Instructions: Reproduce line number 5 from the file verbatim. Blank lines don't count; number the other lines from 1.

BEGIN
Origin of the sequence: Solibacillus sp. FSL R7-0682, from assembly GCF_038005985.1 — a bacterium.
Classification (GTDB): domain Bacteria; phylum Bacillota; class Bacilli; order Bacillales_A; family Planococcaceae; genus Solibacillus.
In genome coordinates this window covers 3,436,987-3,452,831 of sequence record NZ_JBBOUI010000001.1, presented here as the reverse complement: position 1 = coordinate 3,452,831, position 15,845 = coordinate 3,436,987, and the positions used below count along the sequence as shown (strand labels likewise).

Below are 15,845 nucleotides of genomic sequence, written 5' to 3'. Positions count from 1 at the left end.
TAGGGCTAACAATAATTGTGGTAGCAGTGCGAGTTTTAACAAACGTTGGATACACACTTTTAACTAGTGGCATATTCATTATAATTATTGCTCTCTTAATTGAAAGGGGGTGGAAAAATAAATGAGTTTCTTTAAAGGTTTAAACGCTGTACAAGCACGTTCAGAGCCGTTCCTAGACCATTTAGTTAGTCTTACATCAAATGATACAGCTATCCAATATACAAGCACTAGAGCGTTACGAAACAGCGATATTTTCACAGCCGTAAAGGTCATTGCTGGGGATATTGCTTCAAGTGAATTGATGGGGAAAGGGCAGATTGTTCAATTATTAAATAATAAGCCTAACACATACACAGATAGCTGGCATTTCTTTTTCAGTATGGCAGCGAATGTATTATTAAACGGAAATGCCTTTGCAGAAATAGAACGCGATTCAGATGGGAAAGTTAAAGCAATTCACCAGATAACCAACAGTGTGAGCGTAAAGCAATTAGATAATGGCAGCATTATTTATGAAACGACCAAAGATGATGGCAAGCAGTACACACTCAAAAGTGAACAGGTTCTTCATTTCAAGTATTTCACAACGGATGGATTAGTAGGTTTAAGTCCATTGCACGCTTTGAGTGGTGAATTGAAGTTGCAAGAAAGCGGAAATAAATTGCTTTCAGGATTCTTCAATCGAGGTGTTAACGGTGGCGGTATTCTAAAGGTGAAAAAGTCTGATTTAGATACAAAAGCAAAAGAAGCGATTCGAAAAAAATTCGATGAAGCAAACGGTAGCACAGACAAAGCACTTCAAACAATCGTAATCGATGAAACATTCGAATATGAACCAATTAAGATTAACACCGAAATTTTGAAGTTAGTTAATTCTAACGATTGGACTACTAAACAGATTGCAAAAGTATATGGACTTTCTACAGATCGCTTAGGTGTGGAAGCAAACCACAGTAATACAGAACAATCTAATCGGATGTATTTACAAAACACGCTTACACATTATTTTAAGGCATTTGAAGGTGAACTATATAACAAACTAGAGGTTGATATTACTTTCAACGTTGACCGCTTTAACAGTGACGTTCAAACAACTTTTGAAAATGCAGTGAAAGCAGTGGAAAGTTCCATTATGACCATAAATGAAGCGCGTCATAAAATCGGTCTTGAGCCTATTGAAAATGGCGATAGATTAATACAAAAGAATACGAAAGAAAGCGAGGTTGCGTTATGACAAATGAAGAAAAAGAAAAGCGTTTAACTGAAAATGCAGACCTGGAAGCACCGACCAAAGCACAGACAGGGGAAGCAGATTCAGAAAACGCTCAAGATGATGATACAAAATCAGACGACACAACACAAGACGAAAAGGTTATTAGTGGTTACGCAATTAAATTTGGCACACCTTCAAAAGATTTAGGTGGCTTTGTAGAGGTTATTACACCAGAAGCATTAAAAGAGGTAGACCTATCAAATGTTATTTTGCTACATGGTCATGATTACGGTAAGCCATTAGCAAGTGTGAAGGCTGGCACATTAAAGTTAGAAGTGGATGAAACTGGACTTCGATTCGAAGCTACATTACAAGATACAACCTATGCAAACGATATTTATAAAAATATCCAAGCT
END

TAGGGCTAACAATAATTGTGGTAGCAGTGCGAGTTTTAACAAACGTTGGATACACACTTTTAACTAGTGGCATATTCATTATAATTATTGCTCTCTTAATTGAAAGGGGGTGGAAAAATAAATGAGTTTCTTTAAAGGTTTAAACGCTGTACAAGCACGTTCAGAGCCGTTCCTAGACCATTTAGTTAGTCTTACATCAAATGATACAGCTATCCAATATACAAGCACTAGAGCGTTACGAAACAGCGATATTTTCACAGCCGTAAAGGTCATTGCTGGGGATATTGCTTCAAGTGAATTGATGGGGAAAGGGCAGATTGTTCAATTATTAAATAATAAGCCTAACACATACACAGATAGCTGGCATTTCTTTTTCAGTATGGCAGCGAATGTATTATTAAACGGAAATGCCTTTGCAGAAATAGAACGCGATTCAGATGGGAAAGTTAAAGCAATTCACCAGATAACCAACAGTGTGAGCGTAAAGCAATTAGATAATGGCAGCATTATTTATGAAACGACCAAAGATGATGGCAAGCAGTACACACTCAAAAGTGAACAGGTTCTTCATTTCAAGTATTTCACAACGGATGGATTAGTAGGTTTAAGTCCATTGCACGCTTTGAGTGGTGAATTGAAGTTGCAAGAAAGCGGAAATAAATTGCTTTCAGGATTCTTCAATCGAGGTGTTAACGGTGGCGGTATTCTAAAGGTGAAAAAGTCTGATTTAGATACAAAAGCAAAAGAAGCGATTCGAAAAAAATTCGATGAAGCAAACGGTAGCACAGACAAAGCACTTCAAACAATCGTAATCGATGAAACATTCGAATATGAACCAATTAAGATTAACACCGAAATTTTGAAGTTAGTTAATTCTAACGATTGGACTACTAAACAGATTGCAAAAGTATATGGACTTTCTACAGATCGCTTAGGTGTGGAAGCAAACCACAGTAATACAGAACAATCTAATCGGATGTATTTACAAAACACGCTTACACATTATTTTAAGGCATTTGAAGGTGAACTATATAACAAACTAGAGGTTGATATTACTTTCAACGTTGACCGCTTTAACAGTGACGTTCAAACAACTTTTGAAAATGCAGTGAAAGCAGTGGAAAGTTCCATTATGACCATAAATGAAGCGCGTCATAAAATCGGTCTTGAGCCTATTGAAAATGGCGATAGATTAATACAAAAGAATACGAAAGAAAGCGAGGTTGCGTTATGACAAATGAAGAAAAAGAAAAGCGTTTAACTGAAAATGCAGACCTGGAAGCACCGACCAAAGCACAGACAGGGGAAGCAGATTCAGAAAACGCTCAAGATGATGATACAAAATCAGACGACACAACACAAGACGAAAAGGTTATTAGTGGTTACGCAATTAAATTTGGCACACCTTCAAAAGATTTAGGTGGCTTTGTAGAGGTTATTACACCAGAAGCATTAAAAGAGGTAGACCTATCAAATGTTATTTTGCTACATGGTCATGATTACGGTAAGCCATTAGCAAGTGTGAAGGCTGGCACATTAAAGTTAGAAGTGGATGAAACTGGACTTCGATTCGAAGCTACATTACAAGATACAACCTATGCAAACGATATTTATAAAAATATCCAAGCT